*frequently imitate first movers

    *needs capabilities to imitate

    *avoids risks associated w/first movers- they don't spend much on advertising

    *fast movers can also capture some early customers and develop brand loyalty
  34. Likelihood of attack
    initiating competitive action

    • • First mover incentives
    • • Organizational size- big firms more likely
    • • Product quality
  35. Likelihood of response
    • -Type of action- bigger than tactical
    • - Actor's reputation- more likely if reputation is good
    • - Dependence on the market- one market companies more likely
    • -Competitor resource- do you have the ability, might have to respond with different advertising campaign
  36. Advantages of cost leader BLS
    -Discourage price wars of rivalry

    -Protects firms from powerful buyers

    -Withstand supplier price changes: you can absorb price change better than everyone else

    -Lessens competition from substitutes

    -In commodity items where price is the only issue, the low cost leader always wins

    -Creates a barrier to entry
  37. Disadvantages of Cost Leadership BLS
    -innovations may allow competitors to imitate

    -May be easily imitated; in mature markets, competitors may have similar economies of scale/scope

    -Cutting costs may result in unhappy customers.
  38. Advantages of differentiation BLS
    1. Changes rivalry- rivalry based on innovation, marketing

    2.Customers willing to pay price premium

    3. Can pass supplier costs onto customers OR can absorb (have higher margins)

    4. Creates a barrier to entry (increases brand loyalty)

    5. Substitutes are less appealing: product and service price isn't as important
  39. Disadvantages of Differentiation BLS
    “uniqueness” may not be valued

    price premium is too high for some people


  40. Intensity of Rivalry
    high when

    • -many or equally balanced competitors = instability
    • -slow industry growth
    • -high fixed or storage cost
    • -lack of differentiation (no switching costs)
    • -high strategic stakes
    • -mfg capacity increases in large increments
    • -high exit barriers
  41. Product Complements
    Other products and services that affect the value/need for the industry’s output

    eg., computers & printers
  42. Strategic Groups
    a subset of firms w/ similar strategies

    identify mobility barriers

    identify direct and indirect competitors
  43. Image Upload 2
    Growth- Huge R&D investment, try to be what everyone wants to be

    maturity- rivalry gets intense

    right before maturity- a shakeout when weaker companies leave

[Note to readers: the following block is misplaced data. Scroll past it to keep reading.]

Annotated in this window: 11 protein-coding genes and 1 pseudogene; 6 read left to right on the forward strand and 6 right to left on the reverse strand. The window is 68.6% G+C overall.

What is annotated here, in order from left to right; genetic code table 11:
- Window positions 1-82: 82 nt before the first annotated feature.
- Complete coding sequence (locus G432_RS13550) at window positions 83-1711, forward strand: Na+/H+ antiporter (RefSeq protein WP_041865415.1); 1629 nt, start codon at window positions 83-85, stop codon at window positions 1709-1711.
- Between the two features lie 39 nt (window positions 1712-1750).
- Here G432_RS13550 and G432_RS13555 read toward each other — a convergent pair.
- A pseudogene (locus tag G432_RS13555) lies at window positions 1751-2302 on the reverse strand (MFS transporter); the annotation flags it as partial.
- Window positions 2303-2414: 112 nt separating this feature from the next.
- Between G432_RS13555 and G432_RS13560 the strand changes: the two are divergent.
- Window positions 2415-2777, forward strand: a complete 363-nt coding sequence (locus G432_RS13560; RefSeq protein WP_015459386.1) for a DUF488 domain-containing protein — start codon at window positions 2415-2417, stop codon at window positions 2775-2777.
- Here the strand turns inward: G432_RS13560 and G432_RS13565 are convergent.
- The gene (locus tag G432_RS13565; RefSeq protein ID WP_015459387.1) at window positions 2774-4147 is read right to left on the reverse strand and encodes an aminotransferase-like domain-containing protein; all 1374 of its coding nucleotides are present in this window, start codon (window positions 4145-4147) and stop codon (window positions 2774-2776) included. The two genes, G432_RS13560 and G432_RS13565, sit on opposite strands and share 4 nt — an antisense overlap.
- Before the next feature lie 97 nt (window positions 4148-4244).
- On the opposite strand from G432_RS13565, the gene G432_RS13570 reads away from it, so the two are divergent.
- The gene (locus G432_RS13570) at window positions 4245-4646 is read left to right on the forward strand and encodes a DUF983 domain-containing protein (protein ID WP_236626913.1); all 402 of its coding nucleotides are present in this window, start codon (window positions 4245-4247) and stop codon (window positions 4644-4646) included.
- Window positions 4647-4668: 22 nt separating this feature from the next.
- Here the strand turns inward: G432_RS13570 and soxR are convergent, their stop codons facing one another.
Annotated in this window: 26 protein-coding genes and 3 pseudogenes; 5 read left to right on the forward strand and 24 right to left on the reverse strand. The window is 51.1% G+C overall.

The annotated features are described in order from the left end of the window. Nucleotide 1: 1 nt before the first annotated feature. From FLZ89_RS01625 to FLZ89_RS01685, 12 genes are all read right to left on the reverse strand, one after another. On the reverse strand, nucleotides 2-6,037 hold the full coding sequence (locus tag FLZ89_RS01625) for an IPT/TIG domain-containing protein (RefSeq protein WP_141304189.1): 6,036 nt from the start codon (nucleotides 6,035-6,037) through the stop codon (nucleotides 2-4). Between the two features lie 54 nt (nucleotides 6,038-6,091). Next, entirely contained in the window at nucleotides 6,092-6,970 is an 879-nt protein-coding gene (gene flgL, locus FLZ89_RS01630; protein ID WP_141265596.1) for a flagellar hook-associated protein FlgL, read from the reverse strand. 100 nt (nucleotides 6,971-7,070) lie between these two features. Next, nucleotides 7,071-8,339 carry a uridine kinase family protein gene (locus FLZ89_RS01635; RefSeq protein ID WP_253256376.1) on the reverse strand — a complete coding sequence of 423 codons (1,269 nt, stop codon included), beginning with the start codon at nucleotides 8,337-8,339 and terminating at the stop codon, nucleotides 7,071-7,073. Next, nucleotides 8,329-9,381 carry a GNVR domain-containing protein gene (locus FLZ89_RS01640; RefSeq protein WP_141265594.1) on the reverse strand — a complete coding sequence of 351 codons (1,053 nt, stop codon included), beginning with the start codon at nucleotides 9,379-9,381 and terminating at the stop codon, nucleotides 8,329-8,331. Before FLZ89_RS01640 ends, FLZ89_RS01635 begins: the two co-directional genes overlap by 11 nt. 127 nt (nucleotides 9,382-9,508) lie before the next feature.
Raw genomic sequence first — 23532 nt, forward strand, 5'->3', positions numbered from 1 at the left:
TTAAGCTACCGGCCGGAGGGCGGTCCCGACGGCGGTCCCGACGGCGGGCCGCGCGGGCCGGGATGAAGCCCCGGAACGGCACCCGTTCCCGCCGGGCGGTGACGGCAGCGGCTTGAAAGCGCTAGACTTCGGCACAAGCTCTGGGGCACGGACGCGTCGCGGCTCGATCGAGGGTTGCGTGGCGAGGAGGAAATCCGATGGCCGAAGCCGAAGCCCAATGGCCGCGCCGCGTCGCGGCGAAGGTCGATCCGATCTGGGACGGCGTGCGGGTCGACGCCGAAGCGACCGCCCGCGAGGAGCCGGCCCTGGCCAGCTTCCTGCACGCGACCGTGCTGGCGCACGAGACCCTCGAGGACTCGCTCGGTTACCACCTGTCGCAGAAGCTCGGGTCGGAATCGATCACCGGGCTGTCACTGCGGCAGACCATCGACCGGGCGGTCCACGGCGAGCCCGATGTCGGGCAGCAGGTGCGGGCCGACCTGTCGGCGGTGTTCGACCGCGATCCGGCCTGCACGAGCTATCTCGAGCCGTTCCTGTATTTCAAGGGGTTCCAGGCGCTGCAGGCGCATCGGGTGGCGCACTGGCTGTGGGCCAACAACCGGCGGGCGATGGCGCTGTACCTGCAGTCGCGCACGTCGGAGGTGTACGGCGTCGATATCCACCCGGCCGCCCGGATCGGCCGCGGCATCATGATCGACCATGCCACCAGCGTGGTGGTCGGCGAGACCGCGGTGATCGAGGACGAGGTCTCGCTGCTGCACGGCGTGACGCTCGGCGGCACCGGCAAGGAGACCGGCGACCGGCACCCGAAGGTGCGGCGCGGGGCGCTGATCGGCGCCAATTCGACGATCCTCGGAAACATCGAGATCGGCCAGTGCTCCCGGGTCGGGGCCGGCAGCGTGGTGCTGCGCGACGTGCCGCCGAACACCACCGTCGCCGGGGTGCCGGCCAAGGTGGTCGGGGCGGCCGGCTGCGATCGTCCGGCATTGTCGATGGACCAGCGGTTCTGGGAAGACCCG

44. strategic management process
    analysis- SWOT

    decision- what industry should we compete in?

    action- How do we set up the firm to implement our plan?
  45. the basis of organizational success?
    Industrial Organizational Model

    Resource Based View
  46. Strategy FORMULATION
    creating the plan

    analyzing the environment

    selecting the strategy

    making it happen

    organizing the firm

    assigning responsibilities

    evaluating, controlling
  48. CEO's job- setting a direction
    Vision: (long-term goal) inspiring: the destination

    • Mission: the purpose, the basis of competition, and
    • the competitive advantage

    • strategic objectives: (immediate goals) operationalize
    • the mission statement
  49. Stakeholders
    Product market- customers, suppliers, host communities, unions

    Capital market- shareholders, lender

    Organizational- employees, managers
  50. Resource based view (RBV) assumptions
    -core competencies create profits

    -firms each have unique resources & capabilities

    -strategies should be based on the firm's resources & capabilities

    • Identify Resources
    • Determine capabilities
    • Determine competitive advantages
    • Locate attractive industry
    • strategy formulation and implementation
    • superior returns

  51. I/O Model
    the industry the firm competes in has stronger influence than manager's decisions

    external environment determines profit potential

    firms within the same industry have similar resources and pursue similar strategies

    • -Study the External Environment
    • -Locate the attractive industry
    • -Strategy formulation
    • -develop assets and skills
    • -strategy implementation
    • -superior returns